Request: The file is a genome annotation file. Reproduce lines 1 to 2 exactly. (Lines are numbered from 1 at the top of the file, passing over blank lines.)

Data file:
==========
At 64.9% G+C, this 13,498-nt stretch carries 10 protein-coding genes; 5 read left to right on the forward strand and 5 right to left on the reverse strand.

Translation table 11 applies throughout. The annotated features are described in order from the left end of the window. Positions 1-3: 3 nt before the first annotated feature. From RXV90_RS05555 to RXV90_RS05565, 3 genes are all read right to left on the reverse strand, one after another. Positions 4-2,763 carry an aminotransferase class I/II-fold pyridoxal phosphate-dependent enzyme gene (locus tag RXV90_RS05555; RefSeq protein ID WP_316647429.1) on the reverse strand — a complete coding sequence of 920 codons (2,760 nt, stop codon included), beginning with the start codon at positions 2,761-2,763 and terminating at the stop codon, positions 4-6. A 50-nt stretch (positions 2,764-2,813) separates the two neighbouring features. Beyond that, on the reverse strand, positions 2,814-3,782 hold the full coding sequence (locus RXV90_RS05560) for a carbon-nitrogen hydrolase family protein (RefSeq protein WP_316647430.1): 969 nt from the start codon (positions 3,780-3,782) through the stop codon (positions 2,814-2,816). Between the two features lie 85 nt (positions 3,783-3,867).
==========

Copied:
At 64.9% G+C, this 13,498-nt stretch carries 10 protein-coding genes; 5 read left to right on the forward strand and 5 right to left on the reverse strand.

Translation table 11 applies throughout. The annotated features are described in order from the left end of the window. Positions 1-3: 3 nt before the first annotated feature. From RXV90_RS05555 to RXV90_RS05565, 3 genes are all read right to left on the reverse strand, one after another. Positions 4-2,763 carry an aminotransferase class I/II-fold pyridoxal phosphate-dependent enzyme gene (locus tag RXV90_RS05555; RefSeq protein ID WP_316647429.1) on the reverse strand — a complete coding sequence of 920 codons (2,760 nt, stop codon included), beginning with the start codon at positions 2,761-2,763 and terminating at the stop codon, positions 4-6. A 50-nt stretch (positions 2,764-2,813) separates the two neighbouring features. Beyond that, on the reverse strand, positions 2,814-3,782 hold the full coding sequence (locus RXV90_RS05560) for a carbon-nitrogen hydrolase family protein (RefSeq protein WP_316647430.1): 969 nt from the start codon (positions 3,780-3,782) through the stop codon (positions 2,814-2,816). Between the two features lie 85 nt (positions 3,783-3,867).